Attendees took their messages, talking points, articles, and personal experiences to dozens of meetings with legislative representatives from both parties, including Congressman Chris Smith (R-NJ), who personally met with NLA President Gary Buffo of Pure Luxury Transportation and NLA Treasurer Robert Alexander of RMA Worldwide to discuss his role in crafting Sami’s Law in honor of the University of South Carolina senior who was allegedly murdered by a man impersonating a TNC driver. The proposed legislation would require additional safety measures to improve TNC vehicle identification, including mandatory front and rear license plates, a QR code on passenger windows, and illuminated windshield signs visible in the day and at night from a distance of 50 feet.
NLA members also met with Senator Jeanne Shaheen (D-NH); the offices of legislators such as Ro Khanna (D-CA), Kevin McCarthy (R-CA), Kirsten Gillibrand (D-NY), and Sherrod Brown (D-OH); and met with representatives from the Education & Labor Committee. Senator Brown’s office is hard at work crafting legislature that would incorporate elements of NLA’s ask, with a particular focus on protecting small-business interests, establish standards that demonstrate how TNCs shortchange their own drivers for the sake of profit, and target the most egregious offenders of misclassification.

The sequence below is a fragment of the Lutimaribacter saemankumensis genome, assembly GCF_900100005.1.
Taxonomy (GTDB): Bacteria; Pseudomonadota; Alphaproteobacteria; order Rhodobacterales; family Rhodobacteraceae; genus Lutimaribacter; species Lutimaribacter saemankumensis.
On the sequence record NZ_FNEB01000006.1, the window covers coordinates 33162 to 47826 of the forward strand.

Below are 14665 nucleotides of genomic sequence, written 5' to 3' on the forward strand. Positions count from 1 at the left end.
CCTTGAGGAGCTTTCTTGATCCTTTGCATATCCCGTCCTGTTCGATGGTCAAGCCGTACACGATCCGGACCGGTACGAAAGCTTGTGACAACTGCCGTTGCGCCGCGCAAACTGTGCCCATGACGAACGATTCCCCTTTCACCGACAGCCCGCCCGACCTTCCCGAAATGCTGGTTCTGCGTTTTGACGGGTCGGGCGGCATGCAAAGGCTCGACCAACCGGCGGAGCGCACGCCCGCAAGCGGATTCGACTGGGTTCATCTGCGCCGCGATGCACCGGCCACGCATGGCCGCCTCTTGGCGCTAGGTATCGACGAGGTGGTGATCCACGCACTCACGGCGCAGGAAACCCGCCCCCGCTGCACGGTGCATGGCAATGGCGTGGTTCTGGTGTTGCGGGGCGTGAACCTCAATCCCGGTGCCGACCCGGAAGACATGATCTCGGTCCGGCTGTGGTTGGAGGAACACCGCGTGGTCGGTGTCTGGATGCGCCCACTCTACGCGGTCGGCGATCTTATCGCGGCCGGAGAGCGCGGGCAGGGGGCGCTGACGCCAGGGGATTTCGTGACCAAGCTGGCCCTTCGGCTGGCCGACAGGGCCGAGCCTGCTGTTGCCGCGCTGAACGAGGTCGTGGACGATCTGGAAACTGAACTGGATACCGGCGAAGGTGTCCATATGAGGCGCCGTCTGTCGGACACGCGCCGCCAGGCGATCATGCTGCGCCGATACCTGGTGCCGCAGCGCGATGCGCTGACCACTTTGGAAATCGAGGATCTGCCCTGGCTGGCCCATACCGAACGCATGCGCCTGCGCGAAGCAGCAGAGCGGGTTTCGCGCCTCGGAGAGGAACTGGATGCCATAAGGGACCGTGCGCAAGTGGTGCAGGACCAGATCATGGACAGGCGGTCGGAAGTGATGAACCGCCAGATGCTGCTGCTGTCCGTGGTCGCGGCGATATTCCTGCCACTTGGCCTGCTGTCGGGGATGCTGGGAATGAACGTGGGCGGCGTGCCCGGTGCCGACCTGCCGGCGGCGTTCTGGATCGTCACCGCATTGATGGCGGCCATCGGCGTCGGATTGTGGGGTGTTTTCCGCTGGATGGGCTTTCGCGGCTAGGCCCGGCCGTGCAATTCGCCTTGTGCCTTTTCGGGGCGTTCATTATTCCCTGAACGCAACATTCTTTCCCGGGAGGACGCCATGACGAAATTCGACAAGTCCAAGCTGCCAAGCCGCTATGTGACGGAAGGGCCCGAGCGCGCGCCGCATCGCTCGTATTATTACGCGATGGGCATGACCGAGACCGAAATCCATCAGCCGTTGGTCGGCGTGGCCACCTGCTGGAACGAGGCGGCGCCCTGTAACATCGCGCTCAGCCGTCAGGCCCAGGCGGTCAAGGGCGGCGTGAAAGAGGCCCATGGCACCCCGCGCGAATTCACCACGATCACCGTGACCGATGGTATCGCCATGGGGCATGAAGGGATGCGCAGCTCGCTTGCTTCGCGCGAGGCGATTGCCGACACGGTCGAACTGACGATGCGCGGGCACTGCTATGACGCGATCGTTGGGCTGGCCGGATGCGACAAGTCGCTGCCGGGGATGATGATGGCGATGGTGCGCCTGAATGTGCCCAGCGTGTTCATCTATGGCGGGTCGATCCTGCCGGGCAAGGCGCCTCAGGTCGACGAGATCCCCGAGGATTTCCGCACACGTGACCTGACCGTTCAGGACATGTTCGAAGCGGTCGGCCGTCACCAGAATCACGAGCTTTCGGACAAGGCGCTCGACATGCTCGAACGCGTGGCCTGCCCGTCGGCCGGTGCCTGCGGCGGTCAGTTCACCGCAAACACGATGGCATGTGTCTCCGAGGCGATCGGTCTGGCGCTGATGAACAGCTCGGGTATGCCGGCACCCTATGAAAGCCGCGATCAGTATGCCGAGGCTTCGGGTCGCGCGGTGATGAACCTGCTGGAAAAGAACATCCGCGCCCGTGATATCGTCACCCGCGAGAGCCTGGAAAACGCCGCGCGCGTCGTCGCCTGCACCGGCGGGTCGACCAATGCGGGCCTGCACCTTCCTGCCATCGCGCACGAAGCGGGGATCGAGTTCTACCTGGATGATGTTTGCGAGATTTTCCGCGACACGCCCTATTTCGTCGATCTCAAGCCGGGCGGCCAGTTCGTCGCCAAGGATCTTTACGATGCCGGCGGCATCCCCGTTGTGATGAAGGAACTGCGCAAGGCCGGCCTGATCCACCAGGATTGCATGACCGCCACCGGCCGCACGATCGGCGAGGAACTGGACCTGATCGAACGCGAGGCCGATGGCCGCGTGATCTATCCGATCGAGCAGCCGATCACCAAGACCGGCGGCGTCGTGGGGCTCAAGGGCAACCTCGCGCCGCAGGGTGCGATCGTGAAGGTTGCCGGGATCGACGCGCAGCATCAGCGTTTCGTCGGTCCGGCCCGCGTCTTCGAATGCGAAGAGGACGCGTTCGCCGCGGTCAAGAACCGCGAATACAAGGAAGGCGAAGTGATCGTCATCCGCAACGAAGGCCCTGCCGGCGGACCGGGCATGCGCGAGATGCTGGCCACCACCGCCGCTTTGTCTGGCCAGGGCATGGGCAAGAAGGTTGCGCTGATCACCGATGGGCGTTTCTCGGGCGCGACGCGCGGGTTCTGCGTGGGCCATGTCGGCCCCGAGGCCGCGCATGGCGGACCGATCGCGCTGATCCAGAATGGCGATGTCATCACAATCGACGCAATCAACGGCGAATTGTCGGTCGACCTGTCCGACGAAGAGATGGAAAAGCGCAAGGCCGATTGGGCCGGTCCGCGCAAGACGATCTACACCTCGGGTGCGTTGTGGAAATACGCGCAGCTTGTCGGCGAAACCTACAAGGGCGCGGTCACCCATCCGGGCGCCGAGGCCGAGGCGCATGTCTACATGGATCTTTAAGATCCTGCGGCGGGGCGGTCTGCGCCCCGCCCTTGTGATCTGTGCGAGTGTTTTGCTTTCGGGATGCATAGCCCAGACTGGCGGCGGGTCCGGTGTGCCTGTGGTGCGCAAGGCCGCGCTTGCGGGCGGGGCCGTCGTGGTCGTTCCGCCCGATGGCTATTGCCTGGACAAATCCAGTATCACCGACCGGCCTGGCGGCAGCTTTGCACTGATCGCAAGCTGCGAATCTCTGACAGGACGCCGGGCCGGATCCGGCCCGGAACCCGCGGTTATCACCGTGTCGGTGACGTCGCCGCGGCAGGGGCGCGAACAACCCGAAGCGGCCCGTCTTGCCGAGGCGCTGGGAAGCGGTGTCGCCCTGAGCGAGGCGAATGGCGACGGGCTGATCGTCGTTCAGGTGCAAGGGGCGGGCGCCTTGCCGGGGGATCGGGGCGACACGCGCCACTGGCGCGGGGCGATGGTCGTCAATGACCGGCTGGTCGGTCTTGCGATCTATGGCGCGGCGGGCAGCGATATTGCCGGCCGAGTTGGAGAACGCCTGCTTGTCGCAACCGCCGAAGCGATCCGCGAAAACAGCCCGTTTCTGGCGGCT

The event also gave attendees two opportunities to reconnect over dinner. On the first night of Day on the Hill, industry advocates convened at The Occidental for a fundraiser to benefit the NLA’s Political Action Committee (PAC) fund, wherein more than $22,000 was raised to keep the fight going. The concluding dinner at Lupo Marina gave everyone a chance to share their stories, insights, and highlights from the lobbying event.
Buffo credits the event’s success to the hard work of a unified front, which includes the Cornerstone team, the NLA staff of Kyle Hammerschmidt and Sarah Mercer, NLA Board members like Legislative Co-Chairs Alexander and Brett Barenholtz of Boston Car Service/Above All Transportation—and the industry advocates who show up.
“It’s a tremendous opportunity for operators from across the country to bring our concerns directly to the people who make the federal laws and regulations that impact our businesses,” said Rosina Rubin of Attitude New York. “Showing up year after year allows us to build relationships with key committee members and their staff.”
“I think this year was the best Day on the Hill that I have ever been involved in: It seems as if the tides are truly changing, and both parties in the Senate and House realize something has to change regarding the double standards in our industry—and we were represented by experienced and knowledgeable members who helped to support our industry’s voice,” Buffo added. “We are looking forward to refreshing our strategic plan for next year’s event to assure that we have professional and experienced attendees representing as many states as possible.”
Visit limo.org for more information. [CD0719]